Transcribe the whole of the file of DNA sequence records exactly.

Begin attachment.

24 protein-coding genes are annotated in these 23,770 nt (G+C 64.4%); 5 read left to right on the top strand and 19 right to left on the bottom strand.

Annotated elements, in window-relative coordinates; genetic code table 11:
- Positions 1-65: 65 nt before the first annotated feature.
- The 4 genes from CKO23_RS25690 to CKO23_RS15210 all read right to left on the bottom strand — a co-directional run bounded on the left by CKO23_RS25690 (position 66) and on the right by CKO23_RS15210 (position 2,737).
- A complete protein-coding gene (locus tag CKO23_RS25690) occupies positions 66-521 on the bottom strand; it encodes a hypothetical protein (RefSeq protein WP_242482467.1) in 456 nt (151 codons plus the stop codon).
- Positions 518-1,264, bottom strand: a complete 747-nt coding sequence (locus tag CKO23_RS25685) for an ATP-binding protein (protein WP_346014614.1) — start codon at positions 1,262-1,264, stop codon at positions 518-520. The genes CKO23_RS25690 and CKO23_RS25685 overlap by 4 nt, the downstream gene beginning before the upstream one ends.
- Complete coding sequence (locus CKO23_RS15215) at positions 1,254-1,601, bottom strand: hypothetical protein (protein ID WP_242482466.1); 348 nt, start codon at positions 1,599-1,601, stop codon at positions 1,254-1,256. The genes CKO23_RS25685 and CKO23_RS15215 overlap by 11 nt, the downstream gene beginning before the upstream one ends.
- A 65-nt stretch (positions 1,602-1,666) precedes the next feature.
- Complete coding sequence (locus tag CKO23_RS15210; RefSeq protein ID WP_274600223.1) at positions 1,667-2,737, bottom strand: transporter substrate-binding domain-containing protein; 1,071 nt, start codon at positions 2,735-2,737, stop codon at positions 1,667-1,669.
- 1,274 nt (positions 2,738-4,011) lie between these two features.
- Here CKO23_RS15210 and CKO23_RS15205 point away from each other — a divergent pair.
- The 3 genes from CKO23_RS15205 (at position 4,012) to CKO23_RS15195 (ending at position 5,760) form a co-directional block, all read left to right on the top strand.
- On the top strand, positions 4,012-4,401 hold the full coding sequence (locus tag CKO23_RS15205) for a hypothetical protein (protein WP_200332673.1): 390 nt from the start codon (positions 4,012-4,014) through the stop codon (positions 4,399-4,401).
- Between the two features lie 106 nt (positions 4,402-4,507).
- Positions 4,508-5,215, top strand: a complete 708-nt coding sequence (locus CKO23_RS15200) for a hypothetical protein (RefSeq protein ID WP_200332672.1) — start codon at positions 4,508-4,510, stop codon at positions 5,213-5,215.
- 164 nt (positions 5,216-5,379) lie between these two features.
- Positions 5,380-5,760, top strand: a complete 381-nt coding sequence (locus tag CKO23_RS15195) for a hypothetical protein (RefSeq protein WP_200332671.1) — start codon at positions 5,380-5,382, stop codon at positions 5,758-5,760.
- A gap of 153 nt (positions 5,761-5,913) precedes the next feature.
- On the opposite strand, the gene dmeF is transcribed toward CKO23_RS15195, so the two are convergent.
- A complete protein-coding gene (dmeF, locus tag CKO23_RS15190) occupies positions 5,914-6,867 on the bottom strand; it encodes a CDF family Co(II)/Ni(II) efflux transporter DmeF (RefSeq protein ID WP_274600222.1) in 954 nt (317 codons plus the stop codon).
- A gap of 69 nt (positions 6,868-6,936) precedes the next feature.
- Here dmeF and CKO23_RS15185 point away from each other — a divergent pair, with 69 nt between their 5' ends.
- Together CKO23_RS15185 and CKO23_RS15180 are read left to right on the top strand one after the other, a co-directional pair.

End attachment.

24 protein-coding genes are annotated in these 23,770 nt (G+C 64.4%); 5 read left to right on the top strand and 19 right to left on the bottom strand.

Annotated elements, in window-relative coordinates; genetic code table 11:
- Positions 1-65: 65 nt before the first annotated feature.
- The 4 genes from CKO23_RS25690 to CKO23_RS15210 all read right to left on the bottom strand — a co-directional run bounded on the left by CKO23_RS25690 (position 66) and on the right by CKO23_RS15210 (position 2,737).
- A complete protein-coding gene (locus tag CKO23_RS25690) occupies positions 66-521 on the bottom strand; it encodes a hypothetical protein (RefSeq protein WP_242482467.1) in 456 nt (151 codons plus the stop codon).
- Positions 518-1,264, bottom strand: a complete 747-nt coding sequence (locus tag CKO23_RS25685) for an ATP-binding protein (protein WP_346014614.1) — start codon at positions 1,262-1,264, stop codon at positions 518-520. The genes CKO23_RS25690 and CKO23_RS25685 overlap by 4 nt, the downstream gene beginning before the upstream one ends.
- Complete coding sequence (locus CKO23_RS15215) at positions 1,254-1,601, bottom strand: hypothetical protein (protein ID WP_242482466.1); 348 nt, start codon at positions 1,599-1,601, stop codon at positions 1,254-1,256. The genes CKO23_RS25685 and CKO23_RS15215 overlap by 11 nt, the downstream gene beginning before the upstream one ends.
- A 65-nt stretch (positions 1,602-1,666) precedes the next feature.
- Complete coding sequence (locus tag CKO23_RS15210; RefSeq protein ID WP_274600223.1) at positions 1,667-2,737, bottom strand: transporter substrate-binding domain-containing protein; 1,071 nt, start codon at positions 2,735-2,737, stop codon at positions 1,667-1,669.
- 1,274 nt (positions 2,738-4,011) lie between these two features.
- Here CKO23_RS15210 and CKO23_RS15205 point away from each other — a divergent pair.
- The 3 genes from CKO23_RS15205 (at position 4,012) to CKO23_RS15195 (ending at position 5,760) form a co-directional block, all read left to right on the top strand.
- On the top strand, positions 4,012-4,401 hold the full coding sequence (locus tag CKO23_RS15205) for a hypothetical protein (protein WP_200332673.1): 390 nt from the start codon (positions 4,012-4,014) through the stop codon (positions 4,399-4,401).
- Between the two features lie 106 nt (positions 4,402-4,507).
- Positions 4,508-5,215, top strand: a complete 708-nt coding sequence (locus CKO23_RS15200) for a hypothetical protein (RefSeq protein ID WP_200332672.1) — start codon at positions 4,508-4,510, stop codon at positions 5,213-5,215.
- 164 nt (positions 5,216-5,379) lie between these two features.
- Positions 5,380-5,760, top strand: a complete 381-nt coding sequence (locus tag CKO23_RS15195) for a hypothetical protein (RefSeq protein WP_200332671.1) — start codon at positions 5,380-5,382, stop codon at positions 5,758-5,760.
- A gap of 153 nt (positions 5,761-5,913) precedes the next feature.
- On the opposite strand, the gene dmeF is transcribed toward CKO23_RS15195, so the two are convergent.
- A complete protein-coding gene (dmeF, locus tag CKO23_RS15190) occupies positions 5,914-6,867 on the bottom strand; it encodes a CDF family Co(II)/Ni(II) efflux transporter DmeF (RefSeq protein ID WP_274600222.1) in 954 nt (317 codons plus the stop codon).
- A gap of 69 nt (positions 6,868-6,936) precedes the next feature.
- Here dmeF and CKO23_RS15185 point away from each other — a divergent pair, with 69 nt between their 5' ends.
- Together CKO23_RS15185 and CKO23_RS15180 are read left to right on the top strand one after the other, a co-directional pair.